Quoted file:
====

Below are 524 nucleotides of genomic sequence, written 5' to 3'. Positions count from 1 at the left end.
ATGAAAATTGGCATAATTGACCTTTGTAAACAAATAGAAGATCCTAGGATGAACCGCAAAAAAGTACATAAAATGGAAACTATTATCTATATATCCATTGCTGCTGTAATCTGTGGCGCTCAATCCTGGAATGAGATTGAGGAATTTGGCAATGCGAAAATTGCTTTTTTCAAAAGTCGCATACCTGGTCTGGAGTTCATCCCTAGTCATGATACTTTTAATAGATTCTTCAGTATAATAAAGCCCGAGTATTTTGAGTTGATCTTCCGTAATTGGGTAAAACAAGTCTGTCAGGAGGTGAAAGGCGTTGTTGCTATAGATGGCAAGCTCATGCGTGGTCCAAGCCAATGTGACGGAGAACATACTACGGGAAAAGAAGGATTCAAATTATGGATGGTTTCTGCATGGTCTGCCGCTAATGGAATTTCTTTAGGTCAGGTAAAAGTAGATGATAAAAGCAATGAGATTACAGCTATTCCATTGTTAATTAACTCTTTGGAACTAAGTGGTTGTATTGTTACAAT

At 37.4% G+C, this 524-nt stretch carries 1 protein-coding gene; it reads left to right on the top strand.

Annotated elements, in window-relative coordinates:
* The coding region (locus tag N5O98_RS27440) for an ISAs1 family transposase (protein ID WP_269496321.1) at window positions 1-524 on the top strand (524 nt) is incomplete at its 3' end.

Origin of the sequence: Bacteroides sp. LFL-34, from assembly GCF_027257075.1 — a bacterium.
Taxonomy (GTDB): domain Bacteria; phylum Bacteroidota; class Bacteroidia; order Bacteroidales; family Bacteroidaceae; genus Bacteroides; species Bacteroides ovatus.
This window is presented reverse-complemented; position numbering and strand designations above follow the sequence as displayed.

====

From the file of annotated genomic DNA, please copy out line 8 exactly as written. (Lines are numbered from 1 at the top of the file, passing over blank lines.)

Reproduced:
This window is presented reverse-complemented; position numbering and strand designations above follow the sequence as displayed.